Information surrounding the causes of the Xe-Pian Xe-Namnoy disaster remains opaque. The Lao government-commissioned independent expert report pointed to construction problems as prompting the collapse. The project developers have denied the report’s findings but have been unable to offer any other evidence-based explanation. The project’s current operations, and lack of information about structural changes or material reinforcements, also raise concerns about the safety of the structure and the threat of another failure.
Civil society groups in region voice concerns around impact of dams
Civil society groups continue to raise concerns about the construction of dams in Laos and its negative impact on the environment and communities.
In June 2020, Save the Mekong, a coalition of organisations and academics, said the proposed Sanakham hydropower plant, a new Mekong River dam project in northern Laos, is "expensive, unnecessary and risky, and should be cancelled". The plant would be the sixth dam in Laos, costing more than USD two billion. The electricity generated by the Sanakham project would mainly be exported to Thailand, a country many observers say is already oversupplied with power.
Transboundary impacts feared when the Sanakham dam goes into operation in 2028 include fluctuating water levels on the Mekong’s main stream, resulting in flooding and droughts, a reduction in fish stocks in the river, and the displacement of over a thousand villagers from their land, experts say.
Paiporn Deetes, of the conservationist group International Rivers, said that according to villagers in Loei, downstream of the proposed Sanakham dam site, the push for the Sanakham project will greatly aggravate the environmental and social problems within the Mekong river on the communities in the lower Mekong basin.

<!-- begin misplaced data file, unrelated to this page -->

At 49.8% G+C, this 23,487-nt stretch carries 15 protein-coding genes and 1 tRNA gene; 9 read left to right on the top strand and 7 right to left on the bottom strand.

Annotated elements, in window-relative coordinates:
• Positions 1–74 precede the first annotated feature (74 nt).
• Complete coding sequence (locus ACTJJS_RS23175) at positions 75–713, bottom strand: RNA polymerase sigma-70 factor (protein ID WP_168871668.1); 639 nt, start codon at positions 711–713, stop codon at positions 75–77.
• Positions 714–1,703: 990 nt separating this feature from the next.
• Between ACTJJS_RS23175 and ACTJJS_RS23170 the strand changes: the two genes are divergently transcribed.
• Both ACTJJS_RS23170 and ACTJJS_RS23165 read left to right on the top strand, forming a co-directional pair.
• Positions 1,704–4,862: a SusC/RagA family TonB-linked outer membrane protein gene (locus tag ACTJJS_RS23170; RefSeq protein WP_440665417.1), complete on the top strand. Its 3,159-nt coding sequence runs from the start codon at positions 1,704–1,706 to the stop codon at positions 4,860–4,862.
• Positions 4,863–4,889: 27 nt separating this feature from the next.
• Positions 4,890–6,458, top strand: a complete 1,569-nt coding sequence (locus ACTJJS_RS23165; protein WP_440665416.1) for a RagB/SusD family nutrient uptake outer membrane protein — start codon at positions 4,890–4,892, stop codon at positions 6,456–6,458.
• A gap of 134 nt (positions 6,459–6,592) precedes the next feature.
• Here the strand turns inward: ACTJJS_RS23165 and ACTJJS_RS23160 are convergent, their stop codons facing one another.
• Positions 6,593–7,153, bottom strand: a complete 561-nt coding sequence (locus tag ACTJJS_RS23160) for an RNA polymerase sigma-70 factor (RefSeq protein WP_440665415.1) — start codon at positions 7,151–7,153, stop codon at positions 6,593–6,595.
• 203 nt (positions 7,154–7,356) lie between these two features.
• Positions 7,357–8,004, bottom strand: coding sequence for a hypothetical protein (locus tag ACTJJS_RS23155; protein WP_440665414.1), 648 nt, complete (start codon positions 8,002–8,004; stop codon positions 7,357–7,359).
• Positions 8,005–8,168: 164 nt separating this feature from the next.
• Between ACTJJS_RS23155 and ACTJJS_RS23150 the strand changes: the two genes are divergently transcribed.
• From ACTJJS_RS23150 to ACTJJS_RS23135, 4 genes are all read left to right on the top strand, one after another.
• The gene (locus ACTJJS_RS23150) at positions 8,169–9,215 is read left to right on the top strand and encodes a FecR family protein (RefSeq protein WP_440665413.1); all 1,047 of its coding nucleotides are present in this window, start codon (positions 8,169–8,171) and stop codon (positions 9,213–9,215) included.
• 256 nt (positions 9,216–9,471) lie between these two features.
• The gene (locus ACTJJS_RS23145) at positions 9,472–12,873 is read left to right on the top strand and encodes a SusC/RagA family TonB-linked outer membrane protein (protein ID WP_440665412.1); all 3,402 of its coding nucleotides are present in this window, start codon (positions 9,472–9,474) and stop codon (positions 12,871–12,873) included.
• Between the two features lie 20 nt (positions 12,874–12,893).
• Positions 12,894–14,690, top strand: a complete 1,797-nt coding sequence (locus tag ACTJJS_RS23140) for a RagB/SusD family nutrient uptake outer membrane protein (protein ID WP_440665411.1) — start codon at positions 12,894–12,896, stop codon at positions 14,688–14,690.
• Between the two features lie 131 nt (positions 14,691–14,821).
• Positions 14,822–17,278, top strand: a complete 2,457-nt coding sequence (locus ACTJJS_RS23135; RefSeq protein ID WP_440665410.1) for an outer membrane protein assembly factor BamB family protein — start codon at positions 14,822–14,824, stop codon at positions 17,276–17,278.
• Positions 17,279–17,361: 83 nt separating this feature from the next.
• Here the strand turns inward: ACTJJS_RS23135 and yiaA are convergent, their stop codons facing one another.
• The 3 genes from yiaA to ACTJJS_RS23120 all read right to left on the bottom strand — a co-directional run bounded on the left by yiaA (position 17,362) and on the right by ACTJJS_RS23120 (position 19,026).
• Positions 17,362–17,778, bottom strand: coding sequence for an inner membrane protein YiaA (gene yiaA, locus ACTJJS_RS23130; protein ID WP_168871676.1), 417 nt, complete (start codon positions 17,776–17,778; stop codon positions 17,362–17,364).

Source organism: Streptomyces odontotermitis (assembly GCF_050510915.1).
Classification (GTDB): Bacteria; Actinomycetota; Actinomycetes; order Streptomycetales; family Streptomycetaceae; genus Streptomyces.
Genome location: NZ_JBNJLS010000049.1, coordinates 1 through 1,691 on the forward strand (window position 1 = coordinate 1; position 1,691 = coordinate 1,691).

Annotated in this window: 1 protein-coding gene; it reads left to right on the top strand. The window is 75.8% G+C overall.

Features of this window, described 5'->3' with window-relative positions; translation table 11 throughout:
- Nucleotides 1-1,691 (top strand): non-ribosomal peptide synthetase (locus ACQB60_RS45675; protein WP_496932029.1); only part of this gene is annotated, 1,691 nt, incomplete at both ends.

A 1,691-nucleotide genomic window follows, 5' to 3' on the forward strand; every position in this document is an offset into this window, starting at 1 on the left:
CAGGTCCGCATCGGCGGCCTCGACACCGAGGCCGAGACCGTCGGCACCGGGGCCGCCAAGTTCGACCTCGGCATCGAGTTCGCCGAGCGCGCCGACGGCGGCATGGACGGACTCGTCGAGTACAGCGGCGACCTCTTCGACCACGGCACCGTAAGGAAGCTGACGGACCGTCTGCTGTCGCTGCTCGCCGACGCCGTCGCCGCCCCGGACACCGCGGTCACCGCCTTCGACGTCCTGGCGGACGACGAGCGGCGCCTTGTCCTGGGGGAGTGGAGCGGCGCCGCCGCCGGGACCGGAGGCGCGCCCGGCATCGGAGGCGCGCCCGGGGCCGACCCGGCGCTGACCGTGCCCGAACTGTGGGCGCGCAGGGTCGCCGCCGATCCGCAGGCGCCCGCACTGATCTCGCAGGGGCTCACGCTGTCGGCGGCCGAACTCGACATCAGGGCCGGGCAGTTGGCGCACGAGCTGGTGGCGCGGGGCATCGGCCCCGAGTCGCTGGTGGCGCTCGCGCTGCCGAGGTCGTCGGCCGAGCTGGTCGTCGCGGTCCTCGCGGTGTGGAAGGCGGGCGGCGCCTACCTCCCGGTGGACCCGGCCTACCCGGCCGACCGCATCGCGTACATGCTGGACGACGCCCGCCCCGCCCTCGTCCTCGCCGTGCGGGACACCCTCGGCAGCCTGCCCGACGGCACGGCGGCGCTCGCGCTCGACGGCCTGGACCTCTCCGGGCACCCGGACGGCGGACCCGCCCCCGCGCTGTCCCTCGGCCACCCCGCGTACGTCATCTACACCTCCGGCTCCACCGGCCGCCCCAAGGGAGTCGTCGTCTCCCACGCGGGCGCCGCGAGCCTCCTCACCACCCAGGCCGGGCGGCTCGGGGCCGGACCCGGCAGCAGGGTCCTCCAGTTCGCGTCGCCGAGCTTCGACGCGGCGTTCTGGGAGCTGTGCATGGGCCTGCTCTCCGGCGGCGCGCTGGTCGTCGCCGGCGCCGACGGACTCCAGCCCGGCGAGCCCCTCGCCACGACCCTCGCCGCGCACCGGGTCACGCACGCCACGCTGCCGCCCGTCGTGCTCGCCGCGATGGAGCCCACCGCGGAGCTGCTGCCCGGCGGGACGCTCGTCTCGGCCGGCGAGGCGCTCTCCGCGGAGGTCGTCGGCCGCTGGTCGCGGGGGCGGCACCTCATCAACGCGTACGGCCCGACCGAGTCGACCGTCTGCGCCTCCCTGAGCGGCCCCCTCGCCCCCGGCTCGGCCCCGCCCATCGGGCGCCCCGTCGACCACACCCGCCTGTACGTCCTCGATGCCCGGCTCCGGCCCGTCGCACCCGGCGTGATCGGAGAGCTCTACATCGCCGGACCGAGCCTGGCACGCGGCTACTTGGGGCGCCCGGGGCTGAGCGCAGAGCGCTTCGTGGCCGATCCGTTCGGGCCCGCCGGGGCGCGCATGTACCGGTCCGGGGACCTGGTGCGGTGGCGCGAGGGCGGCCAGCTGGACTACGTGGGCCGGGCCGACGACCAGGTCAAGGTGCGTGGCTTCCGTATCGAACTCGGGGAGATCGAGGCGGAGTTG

Separately, five civil society groups in Cambodia said that the Luang Prabang hydropower project in Laos should be delayed because Lao authorities have insufficient details concerning the transboundary impact assessment and don’t have concrete measures to mitigate its impact on lower Mekong countries.
The CSOs have been involved in the consultation process of the project since 2019, and they have requested that further studies be carried out with relevant stakeholders before operations commence. Among the concerns include the change of natural water flow which would impact Tonle Sap lake, fish farming and Cambodian food security.
In another case, the Nam Hung 1 Dam under construction in the north-western province of Xayaburi is displacing 87 families. Testimonies by displaced families reveal compensation is not enough to buy new land. A local resident relayed to RFA that they were given money only for their land and not for the fruit trees that they had.
As previously documented the authorities’ efforts to stifle dissent have meant that citizens and local civil society are too afraid to criticise massive development projects that have a negative impact on the environment and livelihood of communities such as logging, agribusiness, mining and dams.
Protester still in detention, five months after land grab by authorities
A peaceful protester remains in detention five months after he was detained in Xiengda village in Vientiane’s Saysettha district. He is being held at the Saysettha district police station and according to Radio Free Asia has reportedly been denied family visits and adequate food and has not been formally charged.
As previously documented, Lao authorities arrested two residents from Xiengda village in Vientiane’s Saysettha district in March 2020 after a video showing police clearing land to build a medical college, a drug centre and a hospital appeared on social media. Village officials asserted that the land was state-owned and was once a national forest preserve, while residents say it was previously communal land that was used for agricultural purposes.
The two arrested individuals – named as Poy and Keo - were reportedly “re-educated” in the district police station during their detention. Keo was later released after her family accepted compensation for their property loss and she promised to abandon her protest.
In June 2020, ten families representing Xiengda villagers who have refused offers of compensation for their land travelled to the capital to petition the prime minister for assistance, but were turned away by authorities who told them to go home and stop making trouble.
RFA reported that the confiscated land has now been cleared for development, and the Xiengda villagers now have no land left on which to grow rice and vegetables to support their families.
Laos often comes under criticism for land grabs in which authorities seize land from people for development projects by foreign and local companies without paying them fair compensation for lost crops, property and livelihoods. Affected villagers often refuse to speak out publicly for fear of reprisals.